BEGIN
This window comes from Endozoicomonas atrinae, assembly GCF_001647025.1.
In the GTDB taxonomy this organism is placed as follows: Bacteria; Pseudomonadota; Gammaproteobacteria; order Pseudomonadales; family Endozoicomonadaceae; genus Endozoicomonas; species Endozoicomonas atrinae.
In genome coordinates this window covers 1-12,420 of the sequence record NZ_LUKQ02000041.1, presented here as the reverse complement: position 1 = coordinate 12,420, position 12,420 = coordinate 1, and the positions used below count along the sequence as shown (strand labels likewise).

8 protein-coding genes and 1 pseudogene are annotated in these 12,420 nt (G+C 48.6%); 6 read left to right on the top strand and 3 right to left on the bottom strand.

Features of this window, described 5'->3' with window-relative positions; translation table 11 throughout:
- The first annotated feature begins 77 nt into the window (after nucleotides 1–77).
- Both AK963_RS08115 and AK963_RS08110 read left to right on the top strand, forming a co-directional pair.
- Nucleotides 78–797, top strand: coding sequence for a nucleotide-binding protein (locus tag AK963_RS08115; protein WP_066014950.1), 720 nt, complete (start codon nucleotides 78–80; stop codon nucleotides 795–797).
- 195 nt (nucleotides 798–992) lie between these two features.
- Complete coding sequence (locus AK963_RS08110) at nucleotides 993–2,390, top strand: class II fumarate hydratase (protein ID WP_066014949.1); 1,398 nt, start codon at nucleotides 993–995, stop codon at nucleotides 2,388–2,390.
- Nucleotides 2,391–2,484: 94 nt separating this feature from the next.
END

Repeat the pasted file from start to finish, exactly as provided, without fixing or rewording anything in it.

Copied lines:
This window comes from Endozoicomonas atrinae, assembly GCF_001647025.1.
In the GTDB taxonomy this organism is placed as follows: Bacteria; Pseudomonadota; Gammaproteobacteria; order Pseudomonadales; family Endozoicomonadaceae; genus Endozoicomonas; species Endozoicomonas atrinae.
In genome coordinates this window covers 1-12,420 of the sequence record NZ_LUKQ02000041.1, presented here as the reverse complement: position 1 = coordinate 12,420, position 12,420 = coordinate 1, and the positions used below count along the sequence as shown (strand labels likewise).

8 protein-coding genes and 1 pseudogene are annotated in these 12,420 nt (G+C 48.6%); 6 read left to right on the top strand and 3 right to left on the bottom strand.

Features of this window, described 5'->3' with window-relative positions; translation table 11 throughout:
- The first annotated feature begins 77 nt into the window (after nucleotides 1–77).
- Both AK963_RS08115 and AK963_RS08110 read left to right on the top strand, forming a co-directional pair.
- Nucleotides 78–797, top strand: coding sequence for a nucleotide-binding protein (locus tag AK963_RS08115; protein WP_066014950.1), 720 nt, complete (start codon nucleotides 78–80; stop codon nucleotides 795–797).
- 195 nt (nucleotides 798–992) lie between these two features.
- Complete coding sequence (locus AK963_RS08110) at nucleotides 993–2,390, top strand: class II fumarate hydratase (protein ID WP_066014949.1); 1,398 nt, start codon at nucleotides 993–995, stop codon at nucleotides 2,388–2,390.
- Nucleotides 2,391–2,484: 94 nt separating this feature from the next.